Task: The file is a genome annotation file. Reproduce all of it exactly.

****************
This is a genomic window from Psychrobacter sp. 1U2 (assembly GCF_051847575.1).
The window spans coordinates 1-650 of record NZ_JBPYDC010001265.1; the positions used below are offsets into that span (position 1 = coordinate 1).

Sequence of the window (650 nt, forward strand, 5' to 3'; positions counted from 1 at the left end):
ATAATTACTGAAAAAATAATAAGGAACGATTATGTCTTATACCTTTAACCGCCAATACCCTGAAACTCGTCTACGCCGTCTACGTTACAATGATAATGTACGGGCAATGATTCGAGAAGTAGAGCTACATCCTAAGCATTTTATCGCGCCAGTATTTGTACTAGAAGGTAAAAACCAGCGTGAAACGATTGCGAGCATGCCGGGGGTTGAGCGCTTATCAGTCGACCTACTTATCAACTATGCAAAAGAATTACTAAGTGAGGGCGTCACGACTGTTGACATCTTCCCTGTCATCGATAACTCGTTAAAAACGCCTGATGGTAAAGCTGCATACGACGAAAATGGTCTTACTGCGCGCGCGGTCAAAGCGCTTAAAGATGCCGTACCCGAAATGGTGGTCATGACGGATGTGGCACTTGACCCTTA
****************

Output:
This is a genomic window from Psychrobacter sp. 1U2 (assembly GCF_051847575.1).
The window spans coordinates 1-650 of record NZ_JBPYDC010001265.1; the positions used below are offsets into that span (position 1 = coordinate 1).

Sequence of the window (650 nt, forward strand, 5' to 3'; positions counted from 1 at the left end):
ATAATTACTGAAAAAATAATAAGGAACGATTATGTCTTATACCTTTAACCGCCAATACCCTGAAACTCGTCTACGCCGTCTACGTTACAATGATAATGTACGGGCAATGATTCGAGAAGTAGAGCTACATCCTAAGCATTTTATCGCGCCAGTATTTGTACTAGAAGGTAAAAACCAGCGTGAAACGATTGCGAGCATGCCGGGGGTTGAGCGCTTATCAGTCGACCTACTTATCAACTATGCAAAAGAATTACTAAGTGAGGGCGTCACGACTGTTGACATCTTCCCTGTCATCGATAACTCGTTAAAAACGCCTGATGGTAAAGCTGCATACGACGAAAATGGTCTTACTGCGCGCGCGGTCAAAGCGCTTAAAGATGCCGTACCCGAAATGGTGGTCATGACGGATGTGGCACTTGACCCTTA